Rovio denies wrongdoing in NSA’s snooping of Angry Birds players, but…

Rovio teaser 001

A report yesterday by The New York Times and other news organizations has provided yet another unsettling glimpse into the NSA’s wide-ranging surveillance practices.

The speculation, based on information from documents provided by the NSA leaker Edward Snowden, suggests that the NSA and its British counterpart GCHQ have been collecting private user data from mobile apps, in real time, as it travels across the Internet.

Profile data being collected from popular games such as Rovio’s Angry Birds typically includes age, location and gender, the allegations go. And with games that show ads, the agencies are also able to intercept users’ surprisingly detailed advertising profiles, mining it for new information…

The New York Times cited one secret report showing that just by updating Android software, a user sent more than 500 lines of data about the phone’s history and use onto the network.

Such information helps mobile advertising companies, for example, create detailed profiles of people based on how they use their mobile device, where they travel, what apps and websites they open, and other factors.

Advertising firms might triangulate web shopping data and browsing history to guess whether someone is wealthy or has children.

The snooping agencies collect these user profiles from the cookies saved when a user visits a website and by intercepting app traffic as it travels over the Internet.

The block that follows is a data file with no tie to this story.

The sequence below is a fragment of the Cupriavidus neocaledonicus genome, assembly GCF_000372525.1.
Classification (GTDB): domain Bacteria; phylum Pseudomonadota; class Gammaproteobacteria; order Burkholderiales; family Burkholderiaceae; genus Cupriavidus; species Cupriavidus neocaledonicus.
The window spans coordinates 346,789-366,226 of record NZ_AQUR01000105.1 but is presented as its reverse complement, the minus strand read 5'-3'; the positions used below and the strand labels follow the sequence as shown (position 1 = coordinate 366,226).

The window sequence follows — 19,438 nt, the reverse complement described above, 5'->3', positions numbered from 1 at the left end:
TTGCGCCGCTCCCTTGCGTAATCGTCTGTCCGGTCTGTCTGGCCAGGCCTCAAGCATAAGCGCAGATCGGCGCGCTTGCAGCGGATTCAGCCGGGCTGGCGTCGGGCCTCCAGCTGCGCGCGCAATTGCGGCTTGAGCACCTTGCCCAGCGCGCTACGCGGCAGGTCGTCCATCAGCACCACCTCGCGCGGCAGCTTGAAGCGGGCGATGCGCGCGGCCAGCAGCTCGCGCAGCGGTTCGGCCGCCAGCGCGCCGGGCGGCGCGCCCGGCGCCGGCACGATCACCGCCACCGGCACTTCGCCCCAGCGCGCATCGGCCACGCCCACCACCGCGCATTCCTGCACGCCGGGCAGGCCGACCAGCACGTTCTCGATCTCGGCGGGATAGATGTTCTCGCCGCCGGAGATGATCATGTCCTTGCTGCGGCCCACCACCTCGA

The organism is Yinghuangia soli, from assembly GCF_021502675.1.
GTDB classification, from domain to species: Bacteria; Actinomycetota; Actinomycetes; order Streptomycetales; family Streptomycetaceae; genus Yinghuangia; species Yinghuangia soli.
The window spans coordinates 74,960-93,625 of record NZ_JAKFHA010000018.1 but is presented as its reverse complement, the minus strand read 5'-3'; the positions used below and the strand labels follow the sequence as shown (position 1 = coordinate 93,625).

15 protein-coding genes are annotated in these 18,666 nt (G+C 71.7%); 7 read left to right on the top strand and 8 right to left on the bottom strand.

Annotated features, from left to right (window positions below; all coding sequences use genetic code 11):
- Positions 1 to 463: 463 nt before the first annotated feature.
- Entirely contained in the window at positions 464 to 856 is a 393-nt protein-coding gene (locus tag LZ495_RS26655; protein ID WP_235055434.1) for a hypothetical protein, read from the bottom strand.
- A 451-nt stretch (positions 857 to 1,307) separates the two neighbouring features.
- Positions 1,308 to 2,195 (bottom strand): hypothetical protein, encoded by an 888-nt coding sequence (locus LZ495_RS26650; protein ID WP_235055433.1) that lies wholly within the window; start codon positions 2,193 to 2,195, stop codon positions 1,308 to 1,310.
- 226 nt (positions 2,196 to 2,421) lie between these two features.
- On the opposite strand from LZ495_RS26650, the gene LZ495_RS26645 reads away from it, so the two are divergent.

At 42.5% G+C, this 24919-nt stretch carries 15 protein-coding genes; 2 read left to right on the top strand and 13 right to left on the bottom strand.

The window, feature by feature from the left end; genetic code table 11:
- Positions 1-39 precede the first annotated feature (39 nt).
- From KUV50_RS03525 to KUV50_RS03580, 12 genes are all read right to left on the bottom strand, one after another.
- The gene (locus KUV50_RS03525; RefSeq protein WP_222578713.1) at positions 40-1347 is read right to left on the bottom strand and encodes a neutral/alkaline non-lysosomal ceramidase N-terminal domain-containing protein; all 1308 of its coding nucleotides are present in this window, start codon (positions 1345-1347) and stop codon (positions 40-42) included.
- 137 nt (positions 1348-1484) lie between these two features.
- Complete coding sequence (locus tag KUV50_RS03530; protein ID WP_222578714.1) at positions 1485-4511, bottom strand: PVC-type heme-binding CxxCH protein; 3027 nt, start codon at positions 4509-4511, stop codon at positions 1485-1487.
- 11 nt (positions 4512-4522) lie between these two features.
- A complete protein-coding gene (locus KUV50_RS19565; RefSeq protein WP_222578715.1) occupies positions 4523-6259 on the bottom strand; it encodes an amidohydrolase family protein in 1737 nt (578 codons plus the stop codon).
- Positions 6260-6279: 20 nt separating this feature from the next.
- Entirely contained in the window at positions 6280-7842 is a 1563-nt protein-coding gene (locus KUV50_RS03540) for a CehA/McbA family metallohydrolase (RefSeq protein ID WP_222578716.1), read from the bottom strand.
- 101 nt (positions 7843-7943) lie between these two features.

A secret 20-page British report from 2012 reportedly included the computer code needed for “plucking the profiles generated when Android users play Angry Birds”.

Responding to these allegations, the Finnish developer issued a blog post to ensure spooked fans it does not willingly provide user data to surveillance agencies, denying any voluntary cooperation with governments.

Rovio Entertainment Ltd, which is headquartered in Finland, does not share data, collaborate or collude with any government spy agencies such as NSA or GCHQ anywhere in the world.

It then added:

The alleged surveillance may be conducted through third party advertising networks used by millions of commercial web sites and mobile applications across all industries. Rovio does not allow any third party network to use or hand over personal end-user data from Rovio’s apps.

However, Rovio then contradicts itself by asserting that if ad networks are indeed targeted, it would appear that “no internet-enabled device that visits ad-enabled web sites or uses ad-enabled applications is immune to such surveillance”.


Unfortunately, this cleans nothing up.

They are collecting data and allowing third-parties to access it, period.

The biggest problem with Rovio’s defensive statement: back in 2012, researchers discovered that Angry Birds was tracking users’ locations and gathering other data.

And what did Rovio do with that data?

That’s right, they passed it straight to mobile ad companies!